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Novel Drug Combination Shows Activity in Recurrent Ovarian Cancer

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Key Points

  • The phase I trial evaluated the effect of combined therapy against PARP and angiogenesis in patients with recurrent ovarian and breast cancer.
  • Patients with ovarian cancer achieved a 61% clinical benefit rate when treated with combination olaparib and cediranib. None of the evaluable patients with breast cancer achieved clinical response.
  • Grade 3 or higher toxicities occurred in 75% of patients.

A novel pairing of two investigational cancer drugs in patients with recurrent ovarian cancer showed promising activity and had manageable toxicities, according to a phase I trial published online in the European Journal of Cancer.

The combination of the poly(ADP-ribose) polymerase (PARP) inhibitor olaparib and the vascular endothelial growth factor receptor (VEGFR) inhibitor cediranib, tested for the first time in advanced ovarian and triple-negative breast cancers, achieved a 61% clinical benefit rate in the ovarian cancer patients. The drug combination was less active in the small number of advanced breast cancer patients.

PARP inhibitors have some antiangiogenic effects, suggesting that the two types of drugs might have synergistic effects in cancer. The current trial was designed to evaluate the effect of combined therapy against PARP and angiogenesis in patients with recurrent ovarian and breast cancer, which had not previously been reported.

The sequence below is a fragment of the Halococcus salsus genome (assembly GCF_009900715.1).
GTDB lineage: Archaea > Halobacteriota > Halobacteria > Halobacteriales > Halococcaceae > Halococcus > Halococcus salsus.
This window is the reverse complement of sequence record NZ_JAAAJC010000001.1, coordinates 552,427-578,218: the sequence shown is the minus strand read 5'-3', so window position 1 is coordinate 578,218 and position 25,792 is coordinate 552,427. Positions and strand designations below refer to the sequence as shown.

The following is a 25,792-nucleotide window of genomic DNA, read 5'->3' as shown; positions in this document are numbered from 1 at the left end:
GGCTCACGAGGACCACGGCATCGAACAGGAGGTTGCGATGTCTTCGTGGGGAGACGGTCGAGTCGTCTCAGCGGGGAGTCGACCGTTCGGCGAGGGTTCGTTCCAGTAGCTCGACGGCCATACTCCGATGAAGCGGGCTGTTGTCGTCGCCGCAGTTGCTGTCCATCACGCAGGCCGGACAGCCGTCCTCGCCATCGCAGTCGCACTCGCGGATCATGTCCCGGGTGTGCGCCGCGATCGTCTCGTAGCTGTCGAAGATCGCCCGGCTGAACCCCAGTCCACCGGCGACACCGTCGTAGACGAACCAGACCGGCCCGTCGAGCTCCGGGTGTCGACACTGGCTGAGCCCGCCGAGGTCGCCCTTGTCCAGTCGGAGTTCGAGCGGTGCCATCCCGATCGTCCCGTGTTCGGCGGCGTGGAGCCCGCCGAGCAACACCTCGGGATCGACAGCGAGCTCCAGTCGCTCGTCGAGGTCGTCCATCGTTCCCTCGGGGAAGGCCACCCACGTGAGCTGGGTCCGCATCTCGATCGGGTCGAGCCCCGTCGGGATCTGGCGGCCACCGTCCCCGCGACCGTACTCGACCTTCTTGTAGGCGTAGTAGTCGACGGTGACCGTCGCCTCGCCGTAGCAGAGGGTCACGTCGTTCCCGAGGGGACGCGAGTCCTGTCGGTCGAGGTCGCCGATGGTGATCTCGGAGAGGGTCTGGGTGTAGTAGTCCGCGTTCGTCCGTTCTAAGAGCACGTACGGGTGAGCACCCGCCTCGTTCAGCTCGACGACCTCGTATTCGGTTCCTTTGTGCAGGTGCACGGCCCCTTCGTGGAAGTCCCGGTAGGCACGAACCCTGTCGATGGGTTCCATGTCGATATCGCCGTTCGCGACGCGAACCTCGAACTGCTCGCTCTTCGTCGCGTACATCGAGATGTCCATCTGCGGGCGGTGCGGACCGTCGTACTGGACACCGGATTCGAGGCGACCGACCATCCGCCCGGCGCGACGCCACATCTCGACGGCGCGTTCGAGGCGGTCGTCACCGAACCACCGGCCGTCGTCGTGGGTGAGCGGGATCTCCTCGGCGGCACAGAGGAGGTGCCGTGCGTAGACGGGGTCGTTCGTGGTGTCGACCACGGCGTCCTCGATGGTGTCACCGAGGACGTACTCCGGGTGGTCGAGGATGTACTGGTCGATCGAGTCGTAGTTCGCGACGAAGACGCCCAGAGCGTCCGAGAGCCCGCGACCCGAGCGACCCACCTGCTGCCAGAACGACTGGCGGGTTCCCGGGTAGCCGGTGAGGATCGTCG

Study Details

The phase I trial included 28 patients with recurrent ovarian cancer or metastatic triple-negative breast cancer. Patients were administered oral cediranib once daily and olaparib twice daily in a standard 3+3 dose-escalation design.

One of the 18 evaluable patients with ovarian cancer had a complete response, and 7 had partial responses (a 44% overall response rate). Three additional patients had stable disease for at least 24 weeks, leading to a clinical benefit rate of 61%. None of the 7 evaluable breast cancer patients achieved clinical response on the combination, although 2 patients had stable disease for 24 weeks or more.

“The trial began in April 2010, and some patients have done very well, with a few still on treatment after over 2 years on trial,” said lead author Joyce Liu, MD, MPH, a gynecologic oncologist with the Susan F. Smith Center for Women’s Cancers at Dana-Farber Cancer Institute.

Toxicities

Grade 3 or higher toxicities occurred in 75% of patients, including grade 3 hypertension (25%), grade 3 fatigue (18%), and one grade 3 bowel obstruction. Dr. Liu said these symptoms were controlled with medications and reduced doses when necessary. “The side effects were very representative of what you’d expect to see with either of the drugs alone,” she added.

“This study shows that the combination of a PARP inhibitor and an angiogenesis inhibitor is feasible with toxicities, and had definite clinical activity in ovarian cancer patients,” said Dr. Liu, noting that the next stage of this two-part trial is a phase II study that will examine whether the two-drug combination is superior to olaparib alone in recurrent ovarian cancer.

Funding for the study was provided by a grant from the National Institutes of Health.

The content in this post has not been reviewed by the American Society of Clinical Oncology, Inc. (ASCO®) and does not necessarily reflect the ideas and opinions of ASCO®.


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